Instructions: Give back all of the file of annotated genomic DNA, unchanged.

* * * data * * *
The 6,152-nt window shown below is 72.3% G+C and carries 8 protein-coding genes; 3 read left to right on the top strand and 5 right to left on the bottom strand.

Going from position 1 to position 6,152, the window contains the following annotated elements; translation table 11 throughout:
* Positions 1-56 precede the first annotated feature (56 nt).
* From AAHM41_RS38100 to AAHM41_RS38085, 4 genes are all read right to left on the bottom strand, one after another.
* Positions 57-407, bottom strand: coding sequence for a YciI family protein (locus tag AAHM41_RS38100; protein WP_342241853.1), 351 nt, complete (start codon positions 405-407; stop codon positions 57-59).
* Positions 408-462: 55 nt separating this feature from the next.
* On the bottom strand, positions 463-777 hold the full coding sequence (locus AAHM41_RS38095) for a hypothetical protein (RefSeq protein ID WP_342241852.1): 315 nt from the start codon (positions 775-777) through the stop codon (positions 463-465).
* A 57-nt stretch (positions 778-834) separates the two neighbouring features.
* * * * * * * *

The 6,152-nt window shown below is 72.3% G+C and carries 8 protein-coding genes; 3 read left to right on the top strand and 5 right to left on the bottom strand.

Going from position 1 to position 6,152, the window contains the following annotated elements; translation table 11 throughout:
* Positions 1-56 precede the first annotated feature (56 nt).
* From AAHM41_RS38100 to AAHM41_RS38085, 4 genes are all read right to left on the bottom strand, one after another.
* Positions 57-407, bottom strand: coding sequence for a YciI family protein (locus tag AAHM41_RS38100; protein WP_342241853.1), 351 nt, complete (start codon positions 405-407; stop codon positions 57-59).
* Positions 408-462: 55 nt separating this feature from the next.
* On the bottom strand, positions 463-777 hold the full coding sequence (locus AAHM41_RS38095) for a hypothetical protein (RefSeq protein ID WP_342241852.1): 315 nt from the start codon (positions 775-777) through the stop codon (positions 463-465).
* A 57-nt stretch (positions 778-834) separates the two neighbouring features.